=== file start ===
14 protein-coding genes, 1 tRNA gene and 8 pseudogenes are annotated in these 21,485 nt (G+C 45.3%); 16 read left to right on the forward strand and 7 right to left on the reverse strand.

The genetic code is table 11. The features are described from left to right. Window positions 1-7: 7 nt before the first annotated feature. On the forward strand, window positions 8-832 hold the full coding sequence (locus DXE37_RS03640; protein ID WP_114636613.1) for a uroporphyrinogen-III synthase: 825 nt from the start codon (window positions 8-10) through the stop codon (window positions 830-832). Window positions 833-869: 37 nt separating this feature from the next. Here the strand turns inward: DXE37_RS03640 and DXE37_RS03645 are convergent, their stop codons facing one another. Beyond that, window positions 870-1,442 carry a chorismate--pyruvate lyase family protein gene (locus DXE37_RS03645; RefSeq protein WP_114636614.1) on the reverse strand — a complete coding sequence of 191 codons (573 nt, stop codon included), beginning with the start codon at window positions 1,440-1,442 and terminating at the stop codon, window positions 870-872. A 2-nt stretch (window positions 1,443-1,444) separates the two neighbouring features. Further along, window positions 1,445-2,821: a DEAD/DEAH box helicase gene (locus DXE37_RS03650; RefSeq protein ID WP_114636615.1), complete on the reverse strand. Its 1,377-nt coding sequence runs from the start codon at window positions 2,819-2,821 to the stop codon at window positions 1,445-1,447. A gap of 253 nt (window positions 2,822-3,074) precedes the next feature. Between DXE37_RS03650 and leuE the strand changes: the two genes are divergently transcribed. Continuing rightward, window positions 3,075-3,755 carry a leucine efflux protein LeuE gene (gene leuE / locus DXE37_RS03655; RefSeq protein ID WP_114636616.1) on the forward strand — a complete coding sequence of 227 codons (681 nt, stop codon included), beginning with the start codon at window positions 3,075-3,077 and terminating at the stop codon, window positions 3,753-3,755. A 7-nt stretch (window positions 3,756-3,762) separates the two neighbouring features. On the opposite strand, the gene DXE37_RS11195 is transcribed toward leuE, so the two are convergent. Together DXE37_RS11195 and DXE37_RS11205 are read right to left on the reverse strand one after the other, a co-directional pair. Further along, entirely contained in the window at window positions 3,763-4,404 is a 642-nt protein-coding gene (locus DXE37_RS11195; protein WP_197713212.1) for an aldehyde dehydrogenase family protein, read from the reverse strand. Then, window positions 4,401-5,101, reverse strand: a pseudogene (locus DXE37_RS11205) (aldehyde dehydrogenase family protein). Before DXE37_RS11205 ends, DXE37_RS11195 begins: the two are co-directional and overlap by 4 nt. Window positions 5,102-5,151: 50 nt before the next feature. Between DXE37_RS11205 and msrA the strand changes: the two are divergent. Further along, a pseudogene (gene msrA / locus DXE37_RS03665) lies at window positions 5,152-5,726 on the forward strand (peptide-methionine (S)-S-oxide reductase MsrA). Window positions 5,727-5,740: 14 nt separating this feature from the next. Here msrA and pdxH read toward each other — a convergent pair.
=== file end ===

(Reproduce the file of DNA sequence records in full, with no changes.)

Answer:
14 protein-coding genes, 1 tRNA gene and 8 pseudogenes are annotated in these 21,485 nt (G+C 45.3%); 16 read left to right on the forward strand and 7 right to left on the reverse strand.

The genetic code is table 11. The features are described from left to right. Window positions 1-7: 7 nt before the first annotated feature. On the forward strand, window positions 8-832 hold the full coding sequence (locus DXE37_RS03640; protein ID WP_114636613.1) for a uroporphyrinogen-III synthase: 825 nt from the start codon (window positions 8-10) through the stop codon (window positions 830-832). Window positions 833-869: 37 nt separating this feature from the next. Here the strand turns inward: DXE37_RS03640 and DXE37_RS03645 are convergent, their stop codons facing one another. Beyond that, window positions 870-1,442 carry a chorismate--pyruvate lyase family protein gene (locus DXE37_RS03645; RefSeq protein WP_114636614.1) on the reverse strand — a complete coding sequence of 191 codons (573 nt, stop codon included), beginning with the start codon at window positions 1,440-1,442 and terminating at the stop codon, window positions 870-872. A 2-nt stretch (window positions 1,443-1,444) separates the two neighbouring features. Further along, window positions 1,445-2,821: a DEAD/DEAH box helicase gene (locus DXE37_RS03650; RefSeq protein ID WP_114636615.1), complete on the reverse strand. Its 1,377-nt coding sequence runs from the start codon at window positions 2,819-2,821 to the stop codon at window positions 1,445-1,447. A gap of 253 nt (window positions 2,822-3,074) precedes the next feature. Between DXE37_RS03650 and leuE the strand changes: the two genes are divergently transcribed. Continuing rightward, window positions 3,075-3,755 carry a leucine efflux protein LeuE gene (gene leuE / locus DXE37_RS03655; RefSeq protein ID WP_114636616.1) on the forward strand — a complete coding sequence of 227 codons (681 nt, stop codon included), beginning with the start codon at window positions 3,075-3,077 and terminating at the stop codon, window positions 3,753-3,755. A 7-nt stretch (window positions 3,756-3,762) separates the two neighbouring features. On the opposite strand, the gene DXE37_RS11195 is transcribed toward leuE, so the two are convergent. Together DXE37_RS11195 and DXE37_RS11205 are read right to left on the reverse strand one after the other, a co-directional pair. Further along, entirely contained in the window at window positions 3,763-4,404 is a 642-nt protein-coding gene (locus DXE37_RS11195; protein WP_197713212.1) for an aldehyde dehydrogenase family protein, read from the reverse strand. Then, window positions 4,401-5,101, reverse strand: a pseudogene (locus DXE37_RS11205) (aldehyde dehydrogenase family protein). Before DXE37_RS11205 ends, DXE37_RS11195 begins: the two are co-directional and overlap by 4 nt. Window positions 5,102-5,151: 50 nt before the next feature. Between DXE37_RS11205 and msrA the strand changes: the two are divergent. Further along, a pseudogene (gene msrA / locus DXE37_RS03665) lies at window positions 5,152-5,726 on the forward strand (peptide-methionine (S)-S-oxide reductase MsrA). Window positions 5,727-5,740: 14 nt separating this feature from the next. Here msrA and pdxH read toward each other — a convergent pair.